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Stephen DeMont, center, embraces Madeline Dahl as Zach Forcade looks on at the University of Washington Medical Center Wednesday, Oct. 19, 2016, in Seattle. When DeMont collapsed at a bus stop in front of the UW Medical Center days earlier on his morning commute, Dahl was one of 41 people within a 330-yard radius who happened to have a cell phone app alerting them to the emergency. Forcade, a medical student, witnessed the collapse and rushed over to begin chest compressions, as within moments Dahl, a cardiac nurse just getting off her shift in the hospital, was alerted by her phone and sprinted down the sidewalk, assisting until paramedics arrived. (AP Photo/Elaine Thompson)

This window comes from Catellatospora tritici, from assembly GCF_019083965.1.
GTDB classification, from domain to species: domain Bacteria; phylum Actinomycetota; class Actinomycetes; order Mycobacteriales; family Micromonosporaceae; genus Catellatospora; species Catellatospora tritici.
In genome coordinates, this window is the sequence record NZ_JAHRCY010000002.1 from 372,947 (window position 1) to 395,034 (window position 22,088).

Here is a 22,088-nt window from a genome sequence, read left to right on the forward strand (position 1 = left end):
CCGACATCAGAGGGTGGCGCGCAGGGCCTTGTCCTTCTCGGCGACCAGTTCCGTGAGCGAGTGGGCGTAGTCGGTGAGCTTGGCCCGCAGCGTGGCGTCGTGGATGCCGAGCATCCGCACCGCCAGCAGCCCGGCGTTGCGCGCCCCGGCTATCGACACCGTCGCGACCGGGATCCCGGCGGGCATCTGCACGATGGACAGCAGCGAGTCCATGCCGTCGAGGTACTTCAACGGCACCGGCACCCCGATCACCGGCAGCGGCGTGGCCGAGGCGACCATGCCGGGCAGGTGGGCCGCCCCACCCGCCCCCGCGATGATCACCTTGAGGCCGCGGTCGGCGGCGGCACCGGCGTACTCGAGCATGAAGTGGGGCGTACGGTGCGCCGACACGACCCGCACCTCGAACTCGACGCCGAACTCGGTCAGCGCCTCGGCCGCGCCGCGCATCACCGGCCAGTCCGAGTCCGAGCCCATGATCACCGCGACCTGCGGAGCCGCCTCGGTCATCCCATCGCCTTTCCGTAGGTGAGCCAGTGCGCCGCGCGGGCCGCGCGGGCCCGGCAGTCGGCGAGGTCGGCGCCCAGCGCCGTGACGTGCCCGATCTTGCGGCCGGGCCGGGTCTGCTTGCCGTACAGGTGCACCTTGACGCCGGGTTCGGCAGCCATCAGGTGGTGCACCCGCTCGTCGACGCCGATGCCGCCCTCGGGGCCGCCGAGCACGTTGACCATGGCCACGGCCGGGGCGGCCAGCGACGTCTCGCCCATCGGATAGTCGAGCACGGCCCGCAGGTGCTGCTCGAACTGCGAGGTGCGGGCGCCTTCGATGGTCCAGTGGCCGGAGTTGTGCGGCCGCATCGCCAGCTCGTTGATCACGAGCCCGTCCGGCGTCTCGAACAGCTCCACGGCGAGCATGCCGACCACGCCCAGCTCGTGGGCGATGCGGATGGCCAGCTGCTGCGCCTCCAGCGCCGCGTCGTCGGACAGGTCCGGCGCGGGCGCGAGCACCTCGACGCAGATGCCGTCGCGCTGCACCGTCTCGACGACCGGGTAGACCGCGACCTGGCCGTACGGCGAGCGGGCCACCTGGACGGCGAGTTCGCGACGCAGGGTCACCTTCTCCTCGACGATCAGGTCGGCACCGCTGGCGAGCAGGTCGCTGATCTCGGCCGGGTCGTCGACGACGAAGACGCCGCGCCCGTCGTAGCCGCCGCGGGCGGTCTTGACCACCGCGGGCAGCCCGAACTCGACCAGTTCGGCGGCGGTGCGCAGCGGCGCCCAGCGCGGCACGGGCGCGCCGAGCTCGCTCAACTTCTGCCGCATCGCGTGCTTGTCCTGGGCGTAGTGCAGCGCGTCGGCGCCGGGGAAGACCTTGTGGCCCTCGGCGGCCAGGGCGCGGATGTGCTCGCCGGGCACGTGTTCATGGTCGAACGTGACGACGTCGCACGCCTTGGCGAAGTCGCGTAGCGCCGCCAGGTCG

If you're going to have a heart attack, right outside a hospital is not a bad place to do it.

And it's even better if 41 people within a 330-yard radius have a cellphone app alerting them to your distress.

That's what happened in Seattle last week when 60-year-old Stephen DeMont collapsed at a bus stop in front of University of Washington Medical Center.

While a medical student rushed over and began chest compressions, a cardiac nurse just getting off her shift at the hospital was alerted by her phone, sprinted outside and assisted until paramedics arrived.

Five days later, DeMont is walking, smiling and talking about how the PulsePoint app helped save his life.

Seattle officials say the rescue shows the potential the free download has for connecting CPR-trained citizens with patients who urgently need their help.

The app is being used in 2,000 U.S. cities in 28 states.

 

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